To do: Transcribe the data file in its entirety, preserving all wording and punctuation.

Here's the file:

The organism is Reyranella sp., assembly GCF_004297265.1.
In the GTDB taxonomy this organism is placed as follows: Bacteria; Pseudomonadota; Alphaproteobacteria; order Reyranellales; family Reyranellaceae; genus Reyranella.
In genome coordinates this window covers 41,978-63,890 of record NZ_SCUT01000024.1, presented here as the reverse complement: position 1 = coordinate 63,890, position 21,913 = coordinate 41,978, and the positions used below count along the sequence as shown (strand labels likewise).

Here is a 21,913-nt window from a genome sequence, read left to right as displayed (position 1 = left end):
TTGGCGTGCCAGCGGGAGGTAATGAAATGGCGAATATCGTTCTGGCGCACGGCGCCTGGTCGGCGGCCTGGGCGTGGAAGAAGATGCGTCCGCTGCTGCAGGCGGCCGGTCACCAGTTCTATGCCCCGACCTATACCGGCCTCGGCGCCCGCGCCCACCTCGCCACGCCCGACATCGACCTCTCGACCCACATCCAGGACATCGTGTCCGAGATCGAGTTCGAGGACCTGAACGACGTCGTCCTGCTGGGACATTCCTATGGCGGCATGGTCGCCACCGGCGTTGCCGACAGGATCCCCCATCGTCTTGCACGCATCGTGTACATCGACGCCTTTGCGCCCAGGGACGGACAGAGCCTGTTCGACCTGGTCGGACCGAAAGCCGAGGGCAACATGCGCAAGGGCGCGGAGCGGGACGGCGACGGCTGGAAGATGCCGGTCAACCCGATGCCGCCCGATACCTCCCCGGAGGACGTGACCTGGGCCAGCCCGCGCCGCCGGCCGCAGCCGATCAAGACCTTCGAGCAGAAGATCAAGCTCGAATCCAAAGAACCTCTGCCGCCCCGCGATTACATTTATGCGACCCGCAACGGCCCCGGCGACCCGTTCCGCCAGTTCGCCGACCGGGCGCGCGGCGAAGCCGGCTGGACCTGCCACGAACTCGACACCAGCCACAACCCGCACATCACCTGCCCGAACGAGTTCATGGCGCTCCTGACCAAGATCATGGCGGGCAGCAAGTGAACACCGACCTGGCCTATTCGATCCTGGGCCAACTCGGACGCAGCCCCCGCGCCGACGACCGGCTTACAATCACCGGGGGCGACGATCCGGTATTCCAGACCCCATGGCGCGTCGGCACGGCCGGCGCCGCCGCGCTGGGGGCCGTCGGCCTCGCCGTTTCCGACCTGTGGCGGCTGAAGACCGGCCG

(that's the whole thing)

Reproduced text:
The organism is Reyranella sp., assembly GCF_004297265.1.
In the GTDB taxonomy this organism is placed as follows: Bacteria; Pseudomonadota; Alphaproteobacteria; order Reyranellales; family Reyranellaceae; genus Reyranella.
In genome coordinates this window covers 41,978-63,890 of record NZ_SCUT01000024.1, presented here as the reverse complement: position 1 = coordinate 63,890, position 21,913 = coordinate 41,978, and the positions used below count along the sequence as shown (strand labels likewise).

Here is a 21,913-nt window from a genome sequence, read left to right as displayed (position 1 = left end):
TTGGCGTGCCAGCGGGAGGTAATGAAATGGCGAATATCGTTCTGGCGCACGGCGCCTGGTCGGCGGCCTGGGCGTGGAAGAAGATGCGTCCGCTGCTGCAGGCGGCCGGTCACCAGTTCTATGCCCCGACCTATACCGGCCTCGGCGCCCGCGCCCACCTCGCCACGCCCGACATCGACCTCTCGACCCACATCCAGGACATCGTGTCCGAGATCGAGTTCGAGGACCTGAACGACGTCGTCCTGCTGGGACATTCCTATGGCGGCATGGTCGCCACCGGCGTTGCCGACAGGATCCCCCATCGTCTTGCACGCATCGTGTACATCGACGCCTTTGCGCCCAGGGACGGACAGAGCCTGTTCGACCTGGTCGGACCGAAAGCCGAGGGCAACATGCGCAAGGGCGCGGAGCGGGACGGCGACGGCTGGAAGATGCCGGTCAACCCGATGCCGCCCGATACCTCCCCGGAGGACGTGACCTGGGCCAGCCCGCGCCGCCGGCCGCAGCCGATCAAGACCTTCGAGCAGAAGATCAAGCTCGAATCCAAAGAACCTCTGCCGCCCCGCGATTACATTTATGCGACCCGCAACGGCCCCGGCGACCCGTTCCGCCAGTTCGCCGACCGGGCGCGCGGCGAAGCCGGCTGGACCTGCCACGAACTCGACACCAGCCACAACCCGCACATCACCTGCCCGAACGAGTTCATGGCGCTCCTGACCAAGATCATGGCGGGCAGCAAGTGAACACCGACCTGGCCTATTCGATCCTGGGCCAACTCGGACGCAGCCCCCGCGCCGACGACCGGCTTACAATCACCGGGGGCGACGATCCGGTATTCCAGACCCCATGGCGCGTCGGCACGGCCGGCGCCGCCGCGCTGGGGGCCGTCGGCCTCGCCGTTTCCGACCTGTGGCGGCTGAAGACCGGCCG